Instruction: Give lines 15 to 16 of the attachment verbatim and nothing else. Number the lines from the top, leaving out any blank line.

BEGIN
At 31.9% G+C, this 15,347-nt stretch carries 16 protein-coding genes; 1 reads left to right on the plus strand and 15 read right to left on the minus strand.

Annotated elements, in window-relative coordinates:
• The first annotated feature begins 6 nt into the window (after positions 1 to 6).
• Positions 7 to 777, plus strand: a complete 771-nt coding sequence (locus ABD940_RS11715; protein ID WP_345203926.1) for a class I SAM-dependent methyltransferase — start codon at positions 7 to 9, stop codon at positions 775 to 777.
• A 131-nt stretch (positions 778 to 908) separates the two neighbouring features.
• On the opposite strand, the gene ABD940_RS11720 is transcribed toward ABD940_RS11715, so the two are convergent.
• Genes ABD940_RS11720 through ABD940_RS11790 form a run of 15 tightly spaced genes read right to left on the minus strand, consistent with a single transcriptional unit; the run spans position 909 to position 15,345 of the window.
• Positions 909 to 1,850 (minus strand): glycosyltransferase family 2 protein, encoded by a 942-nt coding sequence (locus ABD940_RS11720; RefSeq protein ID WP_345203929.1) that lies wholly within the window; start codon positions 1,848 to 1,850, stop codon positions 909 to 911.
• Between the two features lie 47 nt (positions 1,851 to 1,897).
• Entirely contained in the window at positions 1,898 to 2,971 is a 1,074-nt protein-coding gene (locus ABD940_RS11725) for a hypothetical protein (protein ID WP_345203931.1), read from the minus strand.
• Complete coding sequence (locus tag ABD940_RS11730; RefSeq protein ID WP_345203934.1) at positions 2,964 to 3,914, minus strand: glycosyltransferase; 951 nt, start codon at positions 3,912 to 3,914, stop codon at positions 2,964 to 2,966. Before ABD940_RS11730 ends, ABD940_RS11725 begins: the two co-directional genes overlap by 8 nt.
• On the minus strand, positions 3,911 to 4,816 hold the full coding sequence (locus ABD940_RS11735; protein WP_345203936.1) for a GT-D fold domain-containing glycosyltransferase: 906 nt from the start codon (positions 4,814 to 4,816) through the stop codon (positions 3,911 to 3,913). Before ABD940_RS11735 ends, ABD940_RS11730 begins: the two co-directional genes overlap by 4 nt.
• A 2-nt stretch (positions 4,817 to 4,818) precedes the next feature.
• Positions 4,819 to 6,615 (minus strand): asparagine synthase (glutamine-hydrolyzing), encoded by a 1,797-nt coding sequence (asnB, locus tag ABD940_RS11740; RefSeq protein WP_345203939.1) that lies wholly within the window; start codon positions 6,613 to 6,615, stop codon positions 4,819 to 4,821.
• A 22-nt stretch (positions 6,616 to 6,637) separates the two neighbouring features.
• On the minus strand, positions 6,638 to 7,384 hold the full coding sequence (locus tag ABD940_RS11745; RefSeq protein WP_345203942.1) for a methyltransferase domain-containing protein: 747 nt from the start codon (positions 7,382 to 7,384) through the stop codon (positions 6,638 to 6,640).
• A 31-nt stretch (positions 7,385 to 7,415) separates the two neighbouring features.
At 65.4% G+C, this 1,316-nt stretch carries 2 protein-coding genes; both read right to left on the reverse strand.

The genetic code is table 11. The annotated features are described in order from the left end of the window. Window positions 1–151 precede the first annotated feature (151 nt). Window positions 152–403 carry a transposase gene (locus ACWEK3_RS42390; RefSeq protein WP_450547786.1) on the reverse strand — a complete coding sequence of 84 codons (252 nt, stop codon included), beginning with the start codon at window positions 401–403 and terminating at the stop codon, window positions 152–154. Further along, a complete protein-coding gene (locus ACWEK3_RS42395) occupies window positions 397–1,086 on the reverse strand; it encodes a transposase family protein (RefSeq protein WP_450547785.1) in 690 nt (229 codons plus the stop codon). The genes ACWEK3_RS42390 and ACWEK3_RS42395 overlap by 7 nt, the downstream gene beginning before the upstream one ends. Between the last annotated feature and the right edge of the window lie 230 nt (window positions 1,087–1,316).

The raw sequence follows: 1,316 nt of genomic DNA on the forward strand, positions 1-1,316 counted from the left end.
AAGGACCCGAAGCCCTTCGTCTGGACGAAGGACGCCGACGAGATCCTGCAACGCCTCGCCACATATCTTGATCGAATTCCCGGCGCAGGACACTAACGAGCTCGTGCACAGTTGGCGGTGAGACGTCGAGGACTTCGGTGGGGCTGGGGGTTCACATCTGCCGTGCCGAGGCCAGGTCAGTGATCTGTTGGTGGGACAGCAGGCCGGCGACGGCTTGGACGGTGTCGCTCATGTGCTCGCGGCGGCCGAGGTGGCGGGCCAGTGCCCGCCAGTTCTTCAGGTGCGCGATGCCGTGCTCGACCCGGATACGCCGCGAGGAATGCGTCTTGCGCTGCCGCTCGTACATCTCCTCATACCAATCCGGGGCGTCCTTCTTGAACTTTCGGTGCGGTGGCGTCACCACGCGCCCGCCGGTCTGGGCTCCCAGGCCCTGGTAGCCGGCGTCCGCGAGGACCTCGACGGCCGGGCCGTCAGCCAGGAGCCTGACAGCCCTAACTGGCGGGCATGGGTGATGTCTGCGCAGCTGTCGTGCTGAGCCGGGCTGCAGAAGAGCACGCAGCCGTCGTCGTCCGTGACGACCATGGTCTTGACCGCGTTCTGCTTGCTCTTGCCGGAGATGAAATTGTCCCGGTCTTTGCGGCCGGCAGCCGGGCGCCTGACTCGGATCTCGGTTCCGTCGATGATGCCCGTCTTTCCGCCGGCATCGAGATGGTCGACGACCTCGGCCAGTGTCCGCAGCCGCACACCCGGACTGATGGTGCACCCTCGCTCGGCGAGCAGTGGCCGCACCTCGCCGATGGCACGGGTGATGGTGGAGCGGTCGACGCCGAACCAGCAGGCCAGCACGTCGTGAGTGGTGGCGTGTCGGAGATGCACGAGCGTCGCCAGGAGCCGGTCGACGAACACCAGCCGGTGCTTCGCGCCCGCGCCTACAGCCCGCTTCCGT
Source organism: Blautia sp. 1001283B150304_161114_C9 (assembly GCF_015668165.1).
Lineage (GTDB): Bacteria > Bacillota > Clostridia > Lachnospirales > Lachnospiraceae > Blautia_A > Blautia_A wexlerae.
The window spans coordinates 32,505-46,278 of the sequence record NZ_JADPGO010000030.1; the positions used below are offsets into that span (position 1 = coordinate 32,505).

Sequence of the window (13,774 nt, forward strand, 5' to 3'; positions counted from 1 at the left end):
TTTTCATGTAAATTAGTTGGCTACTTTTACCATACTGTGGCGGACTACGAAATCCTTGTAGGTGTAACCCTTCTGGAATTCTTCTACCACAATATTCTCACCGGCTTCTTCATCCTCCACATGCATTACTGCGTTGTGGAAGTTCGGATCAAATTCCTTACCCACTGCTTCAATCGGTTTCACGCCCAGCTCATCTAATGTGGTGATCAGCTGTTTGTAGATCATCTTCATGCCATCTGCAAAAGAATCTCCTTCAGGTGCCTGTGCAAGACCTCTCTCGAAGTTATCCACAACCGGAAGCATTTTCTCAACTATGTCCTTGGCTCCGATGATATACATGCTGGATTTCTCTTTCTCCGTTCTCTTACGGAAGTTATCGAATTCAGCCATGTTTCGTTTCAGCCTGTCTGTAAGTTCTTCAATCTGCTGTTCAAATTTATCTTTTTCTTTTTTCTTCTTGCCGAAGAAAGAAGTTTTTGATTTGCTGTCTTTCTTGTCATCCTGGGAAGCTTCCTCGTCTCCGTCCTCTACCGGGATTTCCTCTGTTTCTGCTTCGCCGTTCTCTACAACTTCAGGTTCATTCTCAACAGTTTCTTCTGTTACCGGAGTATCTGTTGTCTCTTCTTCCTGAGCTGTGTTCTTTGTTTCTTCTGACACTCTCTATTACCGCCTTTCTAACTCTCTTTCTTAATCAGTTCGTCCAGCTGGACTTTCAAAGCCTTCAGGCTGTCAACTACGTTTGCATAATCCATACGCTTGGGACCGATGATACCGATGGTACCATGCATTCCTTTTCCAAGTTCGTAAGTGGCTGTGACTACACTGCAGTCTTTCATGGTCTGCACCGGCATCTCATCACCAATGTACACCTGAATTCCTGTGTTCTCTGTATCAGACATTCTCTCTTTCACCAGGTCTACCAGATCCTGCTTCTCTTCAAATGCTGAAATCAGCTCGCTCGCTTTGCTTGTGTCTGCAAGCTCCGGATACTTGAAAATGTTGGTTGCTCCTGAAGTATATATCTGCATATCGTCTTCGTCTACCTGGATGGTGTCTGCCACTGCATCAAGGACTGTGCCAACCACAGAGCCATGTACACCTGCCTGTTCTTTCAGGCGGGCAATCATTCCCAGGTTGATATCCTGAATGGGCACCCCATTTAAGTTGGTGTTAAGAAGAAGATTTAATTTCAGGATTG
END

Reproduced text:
• A 22-nt stretch (positions 6,616 to 6,637) separates the two neighbouring features.
• On the minus strand, positions 6,638 to 7,384 hold the full coding sequence (locus tag ABD940_RS11745; RefSeq protein WP_345203942.1) for a methyltransferase domain-containing protein: 747 nt from the start codon (positions 7,382 to 7,384) through the stop codon (positions 6,638 to 6,640).